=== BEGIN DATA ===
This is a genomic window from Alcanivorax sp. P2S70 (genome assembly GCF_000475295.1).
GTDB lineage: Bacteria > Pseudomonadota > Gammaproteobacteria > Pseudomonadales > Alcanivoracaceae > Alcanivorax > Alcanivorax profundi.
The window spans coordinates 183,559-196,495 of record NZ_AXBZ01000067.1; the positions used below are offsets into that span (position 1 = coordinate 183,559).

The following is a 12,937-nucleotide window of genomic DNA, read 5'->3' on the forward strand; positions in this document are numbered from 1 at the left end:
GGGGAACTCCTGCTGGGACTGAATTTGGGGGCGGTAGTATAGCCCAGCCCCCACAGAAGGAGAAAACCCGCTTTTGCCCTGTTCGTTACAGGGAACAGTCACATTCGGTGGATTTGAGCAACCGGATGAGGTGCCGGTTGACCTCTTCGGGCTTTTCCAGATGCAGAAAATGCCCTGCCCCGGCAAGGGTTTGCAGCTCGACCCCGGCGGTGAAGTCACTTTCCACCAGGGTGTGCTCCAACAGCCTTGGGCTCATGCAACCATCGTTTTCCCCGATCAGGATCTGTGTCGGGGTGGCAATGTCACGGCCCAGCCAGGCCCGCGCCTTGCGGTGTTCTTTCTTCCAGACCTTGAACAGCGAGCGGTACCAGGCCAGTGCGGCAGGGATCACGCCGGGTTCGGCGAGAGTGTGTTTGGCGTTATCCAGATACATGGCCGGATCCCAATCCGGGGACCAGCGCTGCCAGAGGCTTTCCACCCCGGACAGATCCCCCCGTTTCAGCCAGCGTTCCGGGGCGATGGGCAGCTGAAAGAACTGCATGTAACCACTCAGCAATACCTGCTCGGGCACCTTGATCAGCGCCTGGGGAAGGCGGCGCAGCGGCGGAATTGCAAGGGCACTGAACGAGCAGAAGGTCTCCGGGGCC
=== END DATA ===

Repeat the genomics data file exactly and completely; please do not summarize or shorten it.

This is a genomic window from Alcanivorax sp. P2S70 (genome assembly GCF_000475295.1).
GTDB lineage: Bacteria > Pseudomonadota > Gammaproteobacteria > Pseudomonadales > Alcanivoracaceae > Alcanivorax > Alcanivorax profundi.
The window spans coordinates 183,559-196,495 of record NZ_AXBZ01000067.1; the positions used below are offsets into that span (position 1 = coordinate 183,559).

The following is a 12,937-nucleotide window of genomic DNA, read 5'->3' on the forward strand; positions in this document are numbered from 1 at the left end:
GGGGAACTCCTGCTGGGACTGAATTTGGGGGCGGTAGTATAGCCCAGCCCCCACAGAAGGAGAAAACCCGCTTTTGCCCTGTTCGTTACAGGGAACAGTCACATTCGGTGGATTTGAGCAACCGGATGAGGTGCCGGTTGACCTCTTCGGGCTTTTCCAGATGCAGAAAATGCCCTGCCCCGGCAAGGGTTTGCAGCTCGACCCCGGCGGTGAAGTCACTTTCCACCAGGGTGTGCTCCAACAGCCTTGGGCTCATGCAACCATCGTTTTCCCCGATCAGGATCTGTGTCGGGGTGGCAATGTCACGGCCCAGCCAGGCCCGCGCCTTGCGGTGTTCTTTCTTCCAGACCTTGAACAGCGAGCGGTACCAGGCCAGTGCGGCAGGGATCACGCCGGGTTCGGCGAGAGTGTGTTTGGCGTTATCCAGATACATGGCCGGATCCCAATCCGGGGACCAGCGCTGCCAGAGGCTTTCCACCCCGGACAGATCCCCCCGTTTCAGCCAGCGTTCCGGGGCGATGGGCAGCTGAAAGAACTGCATGTAACCACTCAGCAATACCTGCTCGGGCACCTTGATCAGCGCCTGGGGAAGGCGGCGCAGCGGCGGAATTGCAAGGGCACTGAACGAGCAGAAGGTCTCCGGGGCC